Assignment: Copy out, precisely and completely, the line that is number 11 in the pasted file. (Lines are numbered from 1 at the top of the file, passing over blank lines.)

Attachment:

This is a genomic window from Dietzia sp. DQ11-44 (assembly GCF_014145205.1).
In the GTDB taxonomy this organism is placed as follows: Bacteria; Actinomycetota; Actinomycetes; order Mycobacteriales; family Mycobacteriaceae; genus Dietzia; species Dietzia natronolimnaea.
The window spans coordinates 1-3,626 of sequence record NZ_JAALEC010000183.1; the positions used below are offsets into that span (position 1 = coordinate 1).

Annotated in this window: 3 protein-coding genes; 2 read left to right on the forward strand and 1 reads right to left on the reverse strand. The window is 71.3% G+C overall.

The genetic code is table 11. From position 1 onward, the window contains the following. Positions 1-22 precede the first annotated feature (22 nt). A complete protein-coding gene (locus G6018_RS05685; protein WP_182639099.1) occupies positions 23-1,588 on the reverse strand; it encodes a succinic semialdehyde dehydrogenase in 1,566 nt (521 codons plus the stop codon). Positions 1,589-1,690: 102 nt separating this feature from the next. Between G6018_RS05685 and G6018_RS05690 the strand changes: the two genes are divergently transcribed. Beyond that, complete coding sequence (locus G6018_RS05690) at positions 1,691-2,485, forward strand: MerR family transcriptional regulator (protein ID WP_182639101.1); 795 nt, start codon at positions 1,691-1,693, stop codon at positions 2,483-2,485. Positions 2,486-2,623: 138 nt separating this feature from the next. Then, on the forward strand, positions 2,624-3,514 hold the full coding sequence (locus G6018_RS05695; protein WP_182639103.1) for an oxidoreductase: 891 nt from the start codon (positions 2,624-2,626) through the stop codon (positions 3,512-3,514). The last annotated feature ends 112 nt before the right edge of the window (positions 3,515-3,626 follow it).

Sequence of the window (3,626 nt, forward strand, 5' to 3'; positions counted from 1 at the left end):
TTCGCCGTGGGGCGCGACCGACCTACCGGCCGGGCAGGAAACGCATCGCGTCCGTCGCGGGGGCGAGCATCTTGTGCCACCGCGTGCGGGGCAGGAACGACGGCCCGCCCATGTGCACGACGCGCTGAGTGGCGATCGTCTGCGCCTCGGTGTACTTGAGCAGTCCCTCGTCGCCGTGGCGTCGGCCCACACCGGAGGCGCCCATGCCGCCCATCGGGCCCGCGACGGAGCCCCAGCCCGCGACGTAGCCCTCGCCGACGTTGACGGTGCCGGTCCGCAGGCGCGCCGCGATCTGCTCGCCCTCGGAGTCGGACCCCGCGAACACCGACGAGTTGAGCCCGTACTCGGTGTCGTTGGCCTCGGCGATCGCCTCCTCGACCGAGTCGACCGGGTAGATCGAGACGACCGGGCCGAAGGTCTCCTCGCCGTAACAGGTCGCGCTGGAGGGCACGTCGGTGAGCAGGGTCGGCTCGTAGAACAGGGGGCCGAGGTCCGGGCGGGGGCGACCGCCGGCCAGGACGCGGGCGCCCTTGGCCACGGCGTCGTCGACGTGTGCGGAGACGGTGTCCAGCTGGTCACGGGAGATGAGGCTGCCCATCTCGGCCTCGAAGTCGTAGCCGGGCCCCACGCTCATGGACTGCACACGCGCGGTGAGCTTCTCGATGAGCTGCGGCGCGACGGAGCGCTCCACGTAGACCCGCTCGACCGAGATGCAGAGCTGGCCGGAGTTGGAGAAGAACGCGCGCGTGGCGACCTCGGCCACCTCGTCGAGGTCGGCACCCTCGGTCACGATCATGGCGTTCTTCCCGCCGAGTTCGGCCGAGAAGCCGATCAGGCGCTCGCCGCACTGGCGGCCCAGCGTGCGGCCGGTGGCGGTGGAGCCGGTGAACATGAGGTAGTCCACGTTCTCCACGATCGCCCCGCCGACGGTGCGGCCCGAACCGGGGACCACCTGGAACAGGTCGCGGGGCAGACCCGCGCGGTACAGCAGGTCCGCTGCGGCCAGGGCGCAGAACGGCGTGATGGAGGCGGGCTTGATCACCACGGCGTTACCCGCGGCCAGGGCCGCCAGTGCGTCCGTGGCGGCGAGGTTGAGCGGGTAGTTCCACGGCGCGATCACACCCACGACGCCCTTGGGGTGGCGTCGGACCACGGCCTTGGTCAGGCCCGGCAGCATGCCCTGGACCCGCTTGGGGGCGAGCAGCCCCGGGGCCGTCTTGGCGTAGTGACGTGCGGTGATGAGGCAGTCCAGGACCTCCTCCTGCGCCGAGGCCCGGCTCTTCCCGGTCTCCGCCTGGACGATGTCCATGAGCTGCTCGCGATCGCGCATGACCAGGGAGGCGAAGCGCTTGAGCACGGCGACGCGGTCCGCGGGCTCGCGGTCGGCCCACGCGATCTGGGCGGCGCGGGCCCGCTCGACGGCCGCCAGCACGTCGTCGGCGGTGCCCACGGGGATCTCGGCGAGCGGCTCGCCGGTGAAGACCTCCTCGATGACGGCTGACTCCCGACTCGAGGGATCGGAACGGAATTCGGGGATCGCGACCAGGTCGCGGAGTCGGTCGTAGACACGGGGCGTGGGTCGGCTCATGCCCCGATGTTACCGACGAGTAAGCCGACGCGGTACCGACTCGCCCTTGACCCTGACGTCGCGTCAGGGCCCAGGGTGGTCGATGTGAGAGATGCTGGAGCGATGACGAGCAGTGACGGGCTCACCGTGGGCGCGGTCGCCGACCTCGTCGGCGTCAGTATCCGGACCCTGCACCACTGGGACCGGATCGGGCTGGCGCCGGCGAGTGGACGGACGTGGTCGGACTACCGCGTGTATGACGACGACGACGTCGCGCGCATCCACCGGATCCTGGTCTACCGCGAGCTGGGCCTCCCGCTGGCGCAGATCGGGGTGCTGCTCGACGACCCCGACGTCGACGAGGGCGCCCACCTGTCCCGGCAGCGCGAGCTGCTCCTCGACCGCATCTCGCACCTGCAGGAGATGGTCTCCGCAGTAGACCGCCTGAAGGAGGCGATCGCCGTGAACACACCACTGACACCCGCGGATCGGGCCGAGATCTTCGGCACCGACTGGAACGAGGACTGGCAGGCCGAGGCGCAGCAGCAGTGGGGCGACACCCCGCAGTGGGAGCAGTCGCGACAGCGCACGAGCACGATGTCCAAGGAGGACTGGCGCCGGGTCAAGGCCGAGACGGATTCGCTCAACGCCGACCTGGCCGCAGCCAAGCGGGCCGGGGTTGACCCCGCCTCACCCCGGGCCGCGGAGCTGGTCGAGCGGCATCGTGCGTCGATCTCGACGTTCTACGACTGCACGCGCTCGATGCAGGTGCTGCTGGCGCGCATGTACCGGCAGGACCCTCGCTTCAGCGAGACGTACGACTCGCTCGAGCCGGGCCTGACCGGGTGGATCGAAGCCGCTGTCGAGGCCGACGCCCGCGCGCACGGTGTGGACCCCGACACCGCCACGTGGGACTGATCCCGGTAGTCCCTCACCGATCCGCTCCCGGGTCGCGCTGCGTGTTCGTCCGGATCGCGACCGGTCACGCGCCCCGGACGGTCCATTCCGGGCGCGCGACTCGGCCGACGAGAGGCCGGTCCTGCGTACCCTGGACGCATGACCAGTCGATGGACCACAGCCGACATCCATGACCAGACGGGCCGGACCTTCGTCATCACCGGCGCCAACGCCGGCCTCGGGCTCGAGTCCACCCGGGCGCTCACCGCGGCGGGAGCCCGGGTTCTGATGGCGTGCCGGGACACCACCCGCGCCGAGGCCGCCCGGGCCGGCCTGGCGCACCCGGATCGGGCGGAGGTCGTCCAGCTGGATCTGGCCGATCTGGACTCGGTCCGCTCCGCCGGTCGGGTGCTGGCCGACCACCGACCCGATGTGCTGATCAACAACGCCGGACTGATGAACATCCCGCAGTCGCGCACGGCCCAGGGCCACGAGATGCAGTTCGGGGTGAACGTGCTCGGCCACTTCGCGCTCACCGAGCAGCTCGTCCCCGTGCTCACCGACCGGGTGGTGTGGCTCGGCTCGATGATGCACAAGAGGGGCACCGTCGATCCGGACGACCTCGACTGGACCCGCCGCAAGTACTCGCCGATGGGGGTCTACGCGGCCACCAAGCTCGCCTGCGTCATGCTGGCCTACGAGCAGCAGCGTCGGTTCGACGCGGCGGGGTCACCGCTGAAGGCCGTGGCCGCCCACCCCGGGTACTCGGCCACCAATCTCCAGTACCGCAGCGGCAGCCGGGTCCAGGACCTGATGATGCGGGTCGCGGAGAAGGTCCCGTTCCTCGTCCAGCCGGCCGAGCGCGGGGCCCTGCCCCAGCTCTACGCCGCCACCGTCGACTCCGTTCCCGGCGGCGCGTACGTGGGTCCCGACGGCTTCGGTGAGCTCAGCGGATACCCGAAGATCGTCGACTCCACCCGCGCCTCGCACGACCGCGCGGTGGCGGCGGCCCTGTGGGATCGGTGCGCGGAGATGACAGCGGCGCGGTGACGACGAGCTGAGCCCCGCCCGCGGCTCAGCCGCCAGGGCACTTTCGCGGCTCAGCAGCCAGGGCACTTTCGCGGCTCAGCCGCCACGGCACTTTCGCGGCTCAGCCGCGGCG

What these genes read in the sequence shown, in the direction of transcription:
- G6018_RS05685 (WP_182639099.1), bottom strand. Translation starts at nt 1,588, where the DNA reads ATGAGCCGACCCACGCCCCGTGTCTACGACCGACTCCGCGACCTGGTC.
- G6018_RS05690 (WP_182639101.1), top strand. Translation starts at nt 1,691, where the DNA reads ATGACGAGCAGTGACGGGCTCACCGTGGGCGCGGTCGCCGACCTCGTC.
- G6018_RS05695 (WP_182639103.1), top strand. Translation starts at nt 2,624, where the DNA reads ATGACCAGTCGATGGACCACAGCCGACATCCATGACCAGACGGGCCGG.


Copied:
- G6018_RS05695 (WP_182639103.1), top strand. Translation starts at nt 2,624, where the DNA reads ATGACCAGTCGATGGACCACAGCCGACATCCATGACCAGACGGGCCGG.